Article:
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Bats In Missouri, And Now Illinois, Just Can't Catch A Break

A little brown bat showing symptoms of white-nose syndrome in Greeley Mine, Vermont (April, 2009).
(Marvin Moriarity/U.S. Fish and Wildlife Service)
A little brown bat with white-nose syndrome hangs in Greeley Mine, Vt., in March 2009. The disease is spreading across the country.

Updated at 4:10 p.m. to include quotes from IDNR and 4:23 p.m. to include map.

Officials in Illinois have found the first cases of a devastating bat disease known as white-nose syndrome in that state.

The Illinois Department of Natural Resources says laboratory tests confirmed the fungal disease in two species of bat in four counties. Those include Monroe County in the Metro East, LaSalle County in north-central Illinois, and Hardin and Pope Counties in the southern part of the state.

Here's a documentary on the disease produced in 2009. (Video partially sponsored by the US Forest Service and the US Fish and Wildlife Service):

The Battle for Bats: White Nose Syndrome from Ravenswood Media on Vimeo.

IDNR endangered species manager Joe Kath says bats play an important role in the environment — and in our economy.

"It is estimated that bats likely save the U.S. agricultural industry between two to four billion dollars a year, because of the pest control services they provide by simply eating insects that predate upon agricultural crops," Kath says.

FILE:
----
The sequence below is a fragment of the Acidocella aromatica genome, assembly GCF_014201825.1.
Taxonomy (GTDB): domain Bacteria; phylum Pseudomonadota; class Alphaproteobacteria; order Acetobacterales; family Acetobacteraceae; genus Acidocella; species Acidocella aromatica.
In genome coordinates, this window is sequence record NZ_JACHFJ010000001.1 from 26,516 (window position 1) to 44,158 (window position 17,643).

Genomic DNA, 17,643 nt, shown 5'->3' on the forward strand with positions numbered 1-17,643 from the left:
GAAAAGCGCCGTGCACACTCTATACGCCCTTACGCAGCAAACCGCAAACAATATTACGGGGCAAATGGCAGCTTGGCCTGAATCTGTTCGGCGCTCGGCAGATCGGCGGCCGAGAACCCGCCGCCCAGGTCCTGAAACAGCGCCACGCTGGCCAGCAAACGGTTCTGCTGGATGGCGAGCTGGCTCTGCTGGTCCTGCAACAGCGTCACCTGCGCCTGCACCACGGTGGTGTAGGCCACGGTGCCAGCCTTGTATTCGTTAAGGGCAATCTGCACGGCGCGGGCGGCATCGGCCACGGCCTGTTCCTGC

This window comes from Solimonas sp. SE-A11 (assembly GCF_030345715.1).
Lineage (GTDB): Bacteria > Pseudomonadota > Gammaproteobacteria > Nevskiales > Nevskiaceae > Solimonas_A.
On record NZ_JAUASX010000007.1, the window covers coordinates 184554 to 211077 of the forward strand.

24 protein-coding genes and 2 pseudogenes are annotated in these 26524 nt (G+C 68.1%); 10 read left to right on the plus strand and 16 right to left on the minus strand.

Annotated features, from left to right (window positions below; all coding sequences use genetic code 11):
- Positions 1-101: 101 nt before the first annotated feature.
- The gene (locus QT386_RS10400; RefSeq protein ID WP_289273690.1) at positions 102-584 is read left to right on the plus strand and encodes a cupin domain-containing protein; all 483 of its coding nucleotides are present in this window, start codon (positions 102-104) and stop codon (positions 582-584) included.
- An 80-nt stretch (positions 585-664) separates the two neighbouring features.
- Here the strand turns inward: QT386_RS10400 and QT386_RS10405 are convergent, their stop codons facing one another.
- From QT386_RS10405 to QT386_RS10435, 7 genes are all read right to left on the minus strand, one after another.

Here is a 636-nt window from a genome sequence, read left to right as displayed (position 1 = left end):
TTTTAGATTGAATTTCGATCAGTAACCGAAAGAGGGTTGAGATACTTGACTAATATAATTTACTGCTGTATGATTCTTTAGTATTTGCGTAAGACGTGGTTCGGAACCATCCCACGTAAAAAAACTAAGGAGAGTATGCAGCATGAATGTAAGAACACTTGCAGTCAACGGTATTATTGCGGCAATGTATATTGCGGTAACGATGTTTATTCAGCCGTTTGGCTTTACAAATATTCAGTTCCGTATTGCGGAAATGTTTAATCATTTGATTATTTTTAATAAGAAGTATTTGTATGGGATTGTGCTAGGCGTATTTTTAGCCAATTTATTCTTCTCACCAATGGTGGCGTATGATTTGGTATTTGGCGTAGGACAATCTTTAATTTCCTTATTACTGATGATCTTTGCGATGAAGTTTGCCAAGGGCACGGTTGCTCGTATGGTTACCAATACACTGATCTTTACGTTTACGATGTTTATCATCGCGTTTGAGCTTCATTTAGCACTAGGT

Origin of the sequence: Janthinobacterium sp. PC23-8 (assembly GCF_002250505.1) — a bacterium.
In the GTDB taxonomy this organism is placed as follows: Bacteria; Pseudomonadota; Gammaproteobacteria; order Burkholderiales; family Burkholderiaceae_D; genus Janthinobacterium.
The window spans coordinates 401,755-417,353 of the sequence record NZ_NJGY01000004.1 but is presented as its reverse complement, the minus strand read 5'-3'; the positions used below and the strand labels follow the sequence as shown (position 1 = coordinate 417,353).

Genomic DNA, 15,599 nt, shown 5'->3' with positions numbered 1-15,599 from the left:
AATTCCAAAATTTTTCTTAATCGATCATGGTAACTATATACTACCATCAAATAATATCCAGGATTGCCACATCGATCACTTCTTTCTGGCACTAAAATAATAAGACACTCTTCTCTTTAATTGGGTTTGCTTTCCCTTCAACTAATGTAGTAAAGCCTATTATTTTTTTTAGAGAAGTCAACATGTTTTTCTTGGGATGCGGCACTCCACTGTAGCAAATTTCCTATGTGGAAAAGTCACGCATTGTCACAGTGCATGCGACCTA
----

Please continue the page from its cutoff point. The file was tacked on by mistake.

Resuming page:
The fungus that causes white-nose syndrome thrives in cold, damp environments, like the caves where bats hibernate.

It passes from bat to bat, but Kath says people can also spread the fungus.

“People can enter caves where the Geomyces destructans fungus is present,” Kath says. “People can inadvertently pick up these microscopic spores on their boots or on their clothing or whatnot, and spread the fungus that way.”

White-nose syndrome is usually fatal to bats, and as of now, there is no known cure. It does not affect people or other animals.

Nationwide, the disease is estimated to have killed more than 5.5 million bats, most in the eastern U.S. It affects seven different species, including two that are endangered: the Indiana bat, and the gray bat.

Credit (Cal Butchkoski/PA Game Commission via WhiteNoseSyndrome.org)
A map current to Feb. 28, 2013 of the spread of white nose syndrome in the United States.

The disease was first confirmed in Missouri in April of last year.

You can find out more about white nose syndromeat this site curated by several partners, including the U.S. Fish and Wildlife Service.

Follow Véronique LaCapra and Kelsey Proud on Twitter: @KWMUScienceand @KelseyProud